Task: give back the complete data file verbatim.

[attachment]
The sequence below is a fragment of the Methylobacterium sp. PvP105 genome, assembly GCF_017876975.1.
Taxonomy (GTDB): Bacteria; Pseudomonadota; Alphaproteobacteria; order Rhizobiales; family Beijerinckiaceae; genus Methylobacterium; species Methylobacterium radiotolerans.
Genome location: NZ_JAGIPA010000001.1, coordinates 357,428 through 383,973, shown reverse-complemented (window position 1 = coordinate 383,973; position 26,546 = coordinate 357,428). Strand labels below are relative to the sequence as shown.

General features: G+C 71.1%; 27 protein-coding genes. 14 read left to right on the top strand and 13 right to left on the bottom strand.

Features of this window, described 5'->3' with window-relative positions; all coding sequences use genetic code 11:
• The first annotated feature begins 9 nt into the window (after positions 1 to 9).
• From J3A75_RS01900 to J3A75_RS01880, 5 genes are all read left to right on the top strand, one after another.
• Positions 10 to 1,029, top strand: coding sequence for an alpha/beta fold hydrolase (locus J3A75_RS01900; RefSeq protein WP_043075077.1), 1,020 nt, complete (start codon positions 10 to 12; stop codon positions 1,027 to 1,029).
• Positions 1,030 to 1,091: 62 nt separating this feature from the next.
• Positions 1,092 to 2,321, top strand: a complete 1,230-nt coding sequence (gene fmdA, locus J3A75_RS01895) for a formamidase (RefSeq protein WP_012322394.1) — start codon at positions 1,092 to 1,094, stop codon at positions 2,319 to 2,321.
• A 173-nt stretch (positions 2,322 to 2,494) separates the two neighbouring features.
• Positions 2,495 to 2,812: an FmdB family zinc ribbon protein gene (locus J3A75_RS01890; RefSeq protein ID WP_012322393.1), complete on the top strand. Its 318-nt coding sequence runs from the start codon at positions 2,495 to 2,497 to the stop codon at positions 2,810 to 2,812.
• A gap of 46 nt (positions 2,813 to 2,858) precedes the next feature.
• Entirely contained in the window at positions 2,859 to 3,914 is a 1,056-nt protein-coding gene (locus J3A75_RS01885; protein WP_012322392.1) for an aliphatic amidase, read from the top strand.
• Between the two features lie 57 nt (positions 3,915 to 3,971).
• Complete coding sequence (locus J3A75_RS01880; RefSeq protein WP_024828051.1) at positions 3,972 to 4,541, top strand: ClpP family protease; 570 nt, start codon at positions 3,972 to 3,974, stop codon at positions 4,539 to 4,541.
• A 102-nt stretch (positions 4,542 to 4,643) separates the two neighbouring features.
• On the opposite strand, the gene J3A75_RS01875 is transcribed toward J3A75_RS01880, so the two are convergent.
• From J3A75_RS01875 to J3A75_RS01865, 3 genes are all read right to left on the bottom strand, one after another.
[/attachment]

The sequence below is a fragment of the Methylobacterium sp. PvP105 genome, assembly GCF_017876975.1.
Taxonomy (GTDB): Bacteria; Pseudomonadota; Alphaproteobacteria; order Rhizobiales; family Beijerinckiaceae; genus Methylobacterium; species Methylobacterium radiotolerans.
Genome location: NZ_JAGIPA010000001.1, coordinates 357,428 through 383,973, shown reverse-complemented (window position 1 = coordinate 383,973; position 26,546 = coordinate 357,428). Strand labels below are relative to the sequence as shown.

General features: G+C 71.1%; 27 protein-coding genes. 14 read left to right on the top strand and 13 right to left on the bottom strand.

Features of this window, described 5'->3' with window-relative positions; all coding sequences use genetic code 11:
• The first annotated feature begins 9 nt into the window (after positions 1 to 9).
• From J3A75_RS01900 to J3A75_RS01880, 5 genes are all read left to right on the top strand, one after another.
• Positions 10 to 1,029, top strand: coding sequence for an alpha/beta fold hydrolase (locus J3A75_RS01900; RefSeq protein WP_043075077.1), 1,020 nt, complete (start codon positions 10 to 12; stop codon positions 1,027 to 1,029).
• Positions 1,030 to 1,091: 62 nt separating this feature from the next.
• Positions 1,092 to 2,321, top strand: a complete 1,230-nt coding sequence (gene fmdA, locus J3A75_RS01895) for a formamidase (RefSeq protein WP_012322394.1) — start codon at positions 1,092 to 1,094, stop codon at positions 2,319 to 2,321.
• A 173-nt stretch (positions 2,322 to 2,494) separates the two neighbouring features.
• Positions 2,495 to 2,812: an FmdB family zinc ribbon protein gene (locus J3A75_RS01890; RefSeq protein ID WP_012322393.1), complete on the top strand. Its 318-nt coding sequence runs from the start codon at positions 2,495 to 2,497 to the stop codon at positions 2,810 to 2,812.
• A gap of 46 nt (positions 2,813 to 2,858) precedes the next feature.
• Entirely contained in the window at positions 2,859 to 3,914 is a 1,056-nt protein-coding gene (locus J3A75_RS01885; protein WP_012322392.1) for an aliphatic amidase, read from the top strand.
• Between the two features lie 57 nt (positions 3,915 to 3,971).
• Complete coding sequence (locus J3A75_RS01880; RefSeq protein WP_024828051.1) at positions 3,972 to 4,541, top strand: ClpP family protease; 570 nt, start codon at positions 3,972 to 3,974, stop codon at positions 4,539 to 4,541.
• A 102-nt stretch (positions 4,542 to 4,643) separates the two neighbouring features.
• On the opposite strand, the gene J3A75_RS01875 is transcribed toward J3A75_RS01880, so the two are convergent.
• From J3A75_RS01875 to J3A75_RS01865, 3 genes are all read right to left on the bottom strand, one after another.